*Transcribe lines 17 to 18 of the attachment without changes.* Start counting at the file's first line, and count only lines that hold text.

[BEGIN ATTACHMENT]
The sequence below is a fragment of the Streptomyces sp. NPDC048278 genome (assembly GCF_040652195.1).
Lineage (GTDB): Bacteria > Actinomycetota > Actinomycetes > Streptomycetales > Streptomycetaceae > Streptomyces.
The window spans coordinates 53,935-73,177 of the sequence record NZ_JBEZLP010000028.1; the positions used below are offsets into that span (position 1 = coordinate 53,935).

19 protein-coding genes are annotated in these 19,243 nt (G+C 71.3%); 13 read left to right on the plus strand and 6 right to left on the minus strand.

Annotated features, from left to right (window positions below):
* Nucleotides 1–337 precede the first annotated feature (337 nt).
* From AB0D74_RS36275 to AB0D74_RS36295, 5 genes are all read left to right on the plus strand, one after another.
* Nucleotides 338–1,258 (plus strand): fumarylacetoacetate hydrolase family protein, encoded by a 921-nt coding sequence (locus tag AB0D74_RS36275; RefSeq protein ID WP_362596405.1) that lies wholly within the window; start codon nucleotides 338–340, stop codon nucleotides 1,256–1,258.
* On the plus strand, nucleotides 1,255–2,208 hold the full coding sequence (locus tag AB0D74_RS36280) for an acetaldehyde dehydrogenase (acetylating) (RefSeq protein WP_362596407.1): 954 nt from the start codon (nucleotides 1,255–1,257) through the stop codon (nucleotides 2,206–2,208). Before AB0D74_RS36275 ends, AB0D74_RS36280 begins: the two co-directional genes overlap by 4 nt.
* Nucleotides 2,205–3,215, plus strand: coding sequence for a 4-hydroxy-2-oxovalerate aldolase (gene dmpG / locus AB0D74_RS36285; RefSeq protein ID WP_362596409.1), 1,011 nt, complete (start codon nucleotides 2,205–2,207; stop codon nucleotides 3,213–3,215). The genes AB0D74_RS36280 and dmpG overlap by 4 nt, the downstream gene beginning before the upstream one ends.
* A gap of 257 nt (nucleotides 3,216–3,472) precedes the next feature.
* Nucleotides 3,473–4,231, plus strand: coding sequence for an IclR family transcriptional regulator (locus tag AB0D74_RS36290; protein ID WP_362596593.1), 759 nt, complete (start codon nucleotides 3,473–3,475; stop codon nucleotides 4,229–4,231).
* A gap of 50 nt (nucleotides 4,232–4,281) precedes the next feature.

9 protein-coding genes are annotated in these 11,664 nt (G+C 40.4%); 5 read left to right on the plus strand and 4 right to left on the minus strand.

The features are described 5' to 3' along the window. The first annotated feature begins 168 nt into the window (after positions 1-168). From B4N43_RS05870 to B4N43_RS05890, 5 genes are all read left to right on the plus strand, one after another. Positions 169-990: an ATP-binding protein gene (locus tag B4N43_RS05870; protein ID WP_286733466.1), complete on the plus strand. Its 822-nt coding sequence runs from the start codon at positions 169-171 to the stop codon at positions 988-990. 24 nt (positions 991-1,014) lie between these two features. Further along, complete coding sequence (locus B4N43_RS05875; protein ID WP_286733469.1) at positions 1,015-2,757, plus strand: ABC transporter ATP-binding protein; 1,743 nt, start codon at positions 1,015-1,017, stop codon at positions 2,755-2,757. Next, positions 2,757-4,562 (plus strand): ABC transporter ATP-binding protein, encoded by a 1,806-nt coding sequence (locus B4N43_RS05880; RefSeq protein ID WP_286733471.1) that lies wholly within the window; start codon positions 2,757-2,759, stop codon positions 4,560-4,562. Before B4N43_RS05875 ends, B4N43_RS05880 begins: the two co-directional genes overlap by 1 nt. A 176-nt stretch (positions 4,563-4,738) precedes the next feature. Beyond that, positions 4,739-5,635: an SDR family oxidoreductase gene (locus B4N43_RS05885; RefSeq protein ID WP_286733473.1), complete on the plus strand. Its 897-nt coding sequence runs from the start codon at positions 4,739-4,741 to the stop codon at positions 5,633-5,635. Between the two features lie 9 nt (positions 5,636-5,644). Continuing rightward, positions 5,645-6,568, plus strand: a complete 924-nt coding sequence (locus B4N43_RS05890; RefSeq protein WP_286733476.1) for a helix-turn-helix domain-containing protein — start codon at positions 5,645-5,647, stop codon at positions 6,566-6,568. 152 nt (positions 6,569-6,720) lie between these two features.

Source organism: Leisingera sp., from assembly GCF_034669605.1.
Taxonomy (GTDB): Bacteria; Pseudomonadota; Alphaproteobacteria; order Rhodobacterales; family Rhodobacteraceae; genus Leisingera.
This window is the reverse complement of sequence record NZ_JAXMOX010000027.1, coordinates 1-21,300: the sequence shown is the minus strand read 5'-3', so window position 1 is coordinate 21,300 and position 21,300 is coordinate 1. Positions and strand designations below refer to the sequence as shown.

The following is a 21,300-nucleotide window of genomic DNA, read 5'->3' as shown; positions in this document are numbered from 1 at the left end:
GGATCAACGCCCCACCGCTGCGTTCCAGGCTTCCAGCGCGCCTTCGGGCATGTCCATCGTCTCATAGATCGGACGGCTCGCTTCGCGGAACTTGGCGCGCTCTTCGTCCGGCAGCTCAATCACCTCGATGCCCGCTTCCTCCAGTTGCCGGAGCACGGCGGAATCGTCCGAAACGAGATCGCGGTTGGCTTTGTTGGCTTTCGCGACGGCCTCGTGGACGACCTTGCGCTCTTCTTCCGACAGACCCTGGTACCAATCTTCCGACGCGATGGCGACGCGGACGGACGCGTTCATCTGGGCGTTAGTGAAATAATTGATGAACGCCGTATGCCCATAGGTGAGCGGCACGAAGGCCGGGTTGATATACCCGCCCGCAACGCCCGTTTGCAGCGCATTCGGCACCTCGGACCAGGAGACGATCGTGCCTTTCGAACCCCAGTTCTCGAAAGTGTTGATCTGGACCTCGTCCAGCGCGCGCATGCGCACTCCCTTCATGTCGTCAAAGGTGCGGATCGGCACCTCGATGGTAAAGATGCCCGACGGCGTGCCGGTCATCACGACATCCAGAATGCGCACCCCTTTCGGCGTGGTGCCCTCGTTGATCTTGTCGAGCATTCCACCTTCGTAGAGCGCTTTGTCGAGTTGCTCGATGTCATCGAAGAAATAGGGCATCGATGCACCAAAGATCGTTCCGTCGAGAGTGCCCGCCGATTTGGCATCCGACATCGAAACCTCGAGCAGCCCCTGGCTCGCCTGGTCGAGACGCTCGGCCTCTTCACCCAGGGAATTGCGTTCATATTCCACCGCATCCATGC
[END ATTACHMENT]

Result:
Taxonomy (GTDB): Bacteria; Pseudomonadota; Alphaproteobacteria; order Rhodobacterales; family Rhodobacteraceae; genus Leisingera.
This window is the reverse complement of sequence record NZ_JAXMOX010000027.1, coordinates 1-21,300: the sequence shown is the minus strand read 5'-3', so window position 1 is coordinate 21,300 and position 21,300 is coordinate 1. Positions and strand designations below refer to the sequence as shown.